Getting hens to use nesting boxes

Discussion in 'Chicken Behaviors and Egglaying' started by kaffn8, Oct 27, 2009.

  1. kaffn8

    kaffn8 New Egg

    Oct 27, 2009
    Hi. Newbie question here. I have a small flock of 6 (2 light bramha, 1 black cochin, 1 speckled sussex, 1 Rhode Island red, and 1 white), We just got our first lay of 6 nice brown eggs. But instead of being in the nesting boxes, they were in depressions in their yard. So this leads me to 2 questions.

    1. How can I get them to use the nesting boxes? I have golf balls in there now, but any other tips would be great.

    2. How long are eggs good for if they are not put in the fridge for a few days? I think ours were outside for about 2 days, but we live in Colorado and it has been kind of cool here the last week.

    Thanks in advance for the help!
  2. sbates

    sbates Out Of The Brooder

    Oct 27, 2009
    I think you are on the right track with the golf balls. With my first batch of hens.. I just put a bunch of golf balls in there... and VERY QUICKLY, they learned to lay eggs there. Trying to remember... but I think I only got like one or two on the floor of the coop before they started using the nest boxes. I never had a problem with them laying in the yard. You might want to try keeping them locked up in the coop in the morning (until noon maybe).. that way they will have less "choice" where to lay the eggs.. and may be more apt to put them in the boxes.

    Regarding how long are eggs "safe" non-refrigerated? Well, I think you are probably fine for a week to 10 days (depending on exact temp... probably less in the summer heat).

    Remember, the eggs shouldn't go bad quickly because they need at least 21 days to hatch!!!!!! So they shouldn't spoil overnight! Also in Europe it is quite common to see markets sell non-refrigerated eggs. They just put them on the shelf.
  3. Tala

    Tala Flock Mistress

    One of my pullets laid her first egg in the mud. Since water brings bacteria into the eggshell, I didn't want to eat that one.

    I've been using it as a decoy for their new nest box and it's been working great! It's all muddy looking and has an unsually smooth shell (maybe the mud had a sandpaper effect??) so I just leave it there when I collect the fresh eggs. I can tell it by the smoothness as well as the look, which is nice because I sometimes collect after dark.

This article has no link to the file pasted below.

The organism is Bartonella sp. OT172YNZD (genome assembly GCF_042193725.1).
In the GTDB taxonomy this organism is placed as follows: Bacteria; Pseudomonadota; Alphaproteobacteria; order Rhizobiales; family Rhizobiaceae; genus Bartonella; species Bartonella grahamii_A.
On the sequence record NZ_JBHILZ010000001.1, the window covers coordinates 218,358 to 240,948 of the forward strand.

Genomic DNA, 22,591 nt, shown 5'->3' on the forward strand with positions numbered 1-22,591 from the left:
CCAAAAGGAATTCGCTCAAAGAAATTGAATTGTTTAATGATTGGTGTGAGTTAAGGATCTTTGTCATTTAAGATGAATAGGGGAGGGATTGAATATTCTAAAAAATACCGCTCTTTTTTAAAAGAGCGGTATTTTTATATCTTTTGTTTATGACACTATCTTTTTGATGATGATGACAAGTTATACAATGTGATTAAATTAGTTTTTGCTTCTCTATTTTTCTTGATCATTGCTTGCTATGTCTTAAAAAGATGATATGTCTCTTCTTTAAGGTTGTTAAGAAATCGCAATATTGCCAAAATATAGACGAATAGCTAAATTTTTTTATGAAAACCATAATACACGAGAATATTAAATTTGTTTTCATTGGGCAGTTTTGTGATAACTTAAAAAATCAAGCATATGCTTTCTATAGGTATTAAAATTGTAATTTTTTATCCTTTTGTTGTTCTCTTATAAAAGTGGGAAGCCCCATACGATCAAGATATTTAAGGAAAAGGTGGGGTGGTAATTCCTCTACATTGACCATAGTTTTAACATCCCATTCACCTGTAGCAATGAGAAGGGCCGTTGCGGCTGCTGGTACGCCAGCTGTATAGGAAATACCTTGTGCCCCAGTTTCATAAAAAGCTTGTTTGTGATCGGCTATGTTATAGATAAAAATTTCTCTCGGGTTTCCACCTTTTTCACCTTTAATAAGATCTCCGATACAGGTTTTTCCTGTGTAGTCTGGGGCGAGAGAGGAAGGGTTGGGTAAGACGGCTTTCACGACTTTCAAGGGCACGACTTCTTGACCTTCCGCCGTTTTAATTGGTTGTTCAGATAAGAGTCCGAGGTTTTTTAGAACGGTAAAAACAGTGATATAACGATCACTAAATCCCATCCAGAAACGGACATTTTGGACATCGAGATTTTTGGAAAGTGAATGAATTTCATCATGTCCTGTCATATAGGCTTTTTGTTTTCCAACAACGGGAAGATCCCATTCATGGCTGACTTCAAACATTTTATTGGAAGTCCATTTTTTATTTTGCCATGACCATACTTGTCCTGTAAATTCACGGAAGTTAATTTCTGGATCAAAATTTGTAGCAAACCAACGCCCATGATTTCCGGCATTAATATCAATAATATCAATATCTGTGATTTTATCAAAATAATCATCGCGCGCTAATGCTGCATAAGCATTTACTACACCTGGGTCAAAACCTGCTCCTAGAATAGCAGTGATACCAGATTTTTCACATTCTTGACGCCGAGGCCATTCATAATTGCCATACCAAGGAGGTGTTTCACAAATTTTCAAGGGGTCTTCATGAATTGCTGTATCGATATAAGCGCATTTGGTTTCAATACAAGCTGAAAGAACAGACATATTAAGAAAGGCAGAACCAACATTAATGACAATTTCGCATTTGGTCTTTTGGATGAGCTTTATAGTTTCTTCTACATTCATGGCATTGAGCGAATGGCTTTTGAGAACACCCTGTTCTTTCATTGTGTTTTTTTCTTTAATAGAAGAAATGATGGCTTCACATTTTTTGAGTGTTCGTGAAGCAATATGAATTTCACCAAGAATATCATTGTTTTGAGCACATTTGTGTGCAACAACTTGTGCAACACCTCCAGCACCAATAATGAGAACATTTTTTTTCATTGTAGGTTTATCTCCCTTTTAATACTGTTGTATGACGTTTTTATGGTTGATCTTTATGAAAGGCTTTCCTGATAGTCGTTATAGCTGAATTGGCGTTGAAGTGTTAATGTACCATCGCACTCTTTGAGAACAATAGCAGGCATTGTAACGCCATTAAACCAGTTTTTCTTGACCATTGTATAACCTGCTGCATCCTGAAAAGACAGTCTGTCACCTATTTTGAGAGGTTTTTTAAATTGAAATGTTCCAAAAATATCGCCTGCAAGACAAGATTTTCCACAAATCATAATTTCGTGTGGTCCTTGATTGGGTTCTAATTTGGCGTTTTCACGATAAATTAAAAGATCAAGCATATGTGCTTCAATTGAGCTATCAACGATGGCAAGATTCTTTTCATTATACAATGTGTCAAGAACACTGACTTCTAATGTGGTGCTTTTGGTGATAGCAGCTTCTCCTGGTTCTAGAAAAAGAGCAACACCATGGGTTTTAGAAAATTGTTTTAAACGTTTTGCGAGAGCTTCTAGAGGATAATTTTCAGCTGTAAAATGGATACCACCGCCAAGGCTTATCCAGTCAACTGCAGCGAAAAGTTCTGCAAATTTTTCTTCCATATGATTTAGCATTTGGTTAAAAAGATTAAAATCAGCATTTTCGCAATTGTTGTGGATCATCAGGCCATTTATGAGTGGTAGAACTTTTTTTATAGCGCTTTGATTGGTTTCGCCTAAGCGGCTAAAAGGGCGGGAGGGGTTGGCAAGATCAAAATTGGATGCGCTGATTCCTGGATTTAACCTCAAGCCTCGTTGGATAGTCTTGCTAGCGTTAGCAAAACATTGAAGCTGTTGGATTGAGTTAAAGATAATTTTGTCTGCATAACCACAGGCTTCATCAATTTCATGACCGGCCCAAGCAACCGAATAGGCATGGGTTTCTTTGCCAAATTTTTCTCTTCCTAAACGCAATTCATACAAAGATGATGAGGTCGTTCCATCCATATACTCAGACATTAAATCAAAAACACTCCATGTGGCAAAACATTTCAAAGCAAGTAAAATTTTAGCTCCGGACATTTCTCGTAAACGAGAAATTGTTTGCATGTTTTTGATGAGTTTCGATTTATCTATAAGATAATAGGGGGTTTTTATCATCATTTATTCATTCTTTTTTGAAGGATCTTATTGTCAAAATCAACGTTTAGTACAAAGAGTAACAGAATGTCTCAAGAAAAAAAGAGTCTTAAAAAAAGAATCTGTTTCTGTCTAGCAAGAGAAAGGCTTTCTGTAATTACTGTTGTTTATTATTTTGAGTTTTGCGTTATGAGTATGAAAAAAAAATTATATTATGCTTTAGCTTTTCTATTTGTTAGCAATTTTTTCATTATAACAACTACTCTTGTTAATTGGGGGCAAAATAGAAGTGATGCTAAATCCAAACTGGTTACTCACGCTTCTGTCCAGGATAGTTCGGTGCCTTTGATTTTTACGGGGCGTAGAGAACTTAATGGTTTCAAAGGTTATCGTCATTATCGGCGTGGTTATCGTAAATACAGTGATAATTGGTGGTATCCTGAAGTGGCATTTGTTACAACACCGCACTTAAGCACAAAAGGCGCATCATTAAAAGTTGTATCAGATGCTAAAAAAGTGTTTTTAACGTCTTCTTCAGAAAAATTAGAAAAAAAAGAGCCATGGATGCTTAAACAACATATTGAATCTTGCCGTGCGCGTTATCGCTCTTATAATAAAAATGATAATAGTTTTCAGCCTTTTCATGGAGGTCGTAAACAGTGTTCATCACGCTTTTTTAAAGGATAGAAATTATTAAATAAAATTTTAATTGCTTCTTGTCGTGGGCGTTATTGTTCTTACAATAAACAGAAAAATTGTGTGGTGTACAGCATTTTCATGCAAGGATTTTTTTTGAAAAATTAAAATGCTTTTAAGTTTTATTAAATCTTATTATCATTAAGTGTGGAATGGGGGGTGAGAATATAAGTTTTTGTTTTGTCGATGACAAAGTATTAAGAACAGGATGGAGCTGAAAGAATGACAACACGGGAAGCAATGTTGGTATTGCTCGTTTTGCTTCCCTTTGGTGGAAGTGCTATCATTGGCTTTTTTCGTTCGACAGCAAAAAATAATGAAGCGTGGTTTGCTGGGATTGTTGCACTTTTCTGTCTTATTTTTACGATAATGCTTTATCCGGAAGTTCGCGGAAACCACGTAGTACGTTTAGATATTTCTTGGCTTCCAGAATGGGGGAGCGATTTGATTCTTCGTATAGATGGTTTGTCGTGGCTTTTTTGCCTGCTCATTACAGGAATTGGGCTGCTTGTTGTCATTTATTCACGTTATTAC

Last edited: Oct 27, 2009
  4. christa7032

    christa7032 Out Of The Brooder

    Sep 11, 2009
    One of my girls just started to lay and they have all been in the nesting box. I just put the box in a secluded area inside the coop with hay in there for the nest (the rest of the coop is shavings) and put a golf ball in there. She layed there with no problem. I don't know if it was just luck or what but that is where she chose to lay. I think the privacy had a lot to do with it though. We'll see where the next one begins laying. As far as the eggs go, I know people who collect their eggs every other day if that helps. I just wouldn't do that in the summer with the crazy heat we have here. Sorry thats not more help...
  5. cybercat

    cybercat Chillin' With My Peeps

    May 22, 2007
    Greeneville, Tn
    Well since I free range mine they were both inside and outside laying. I knew about the inside but outside I was lucky to find out about. I locked them in the coop for a day to break them of the outside laying. We found 2 nest oustide both with 8 and 9 egggs in them.
  6. gsim

    gsim Chillin' With My Peeps

    Jun 18, 2009
    East Tennessee
    Mine started at 16 weeks and all eggs inside. All but 2 in nests. Nests are 24" off floor and lowest roost is 24" too, with higher roost at 48". Roosts are on wall opposite of nests. They are giving me 2 eggs a day so I think two of the buff comets are all that are laying for now. Am getting double yokes every 4 days or so too. Except for 3 runts, mine are sooo fat that some look like meaties and have since 3 or 4 months age. Do not know why, but have always fed them living greens, veggies, and fruits from day one, and never only store-bought food. That may be part of why.

  7. cherylcohen

    cherylcohen The Omelet Ranch

    Sep 18, 2009
    SF East Bay CA
    I happened to be home when my one layer starting sqauking so I put her in the hen house by herself so she could find a "safe" place, she found the layering boxes with golf balls and promptly (45 minutes later) settled in and laid her first egg in the box.

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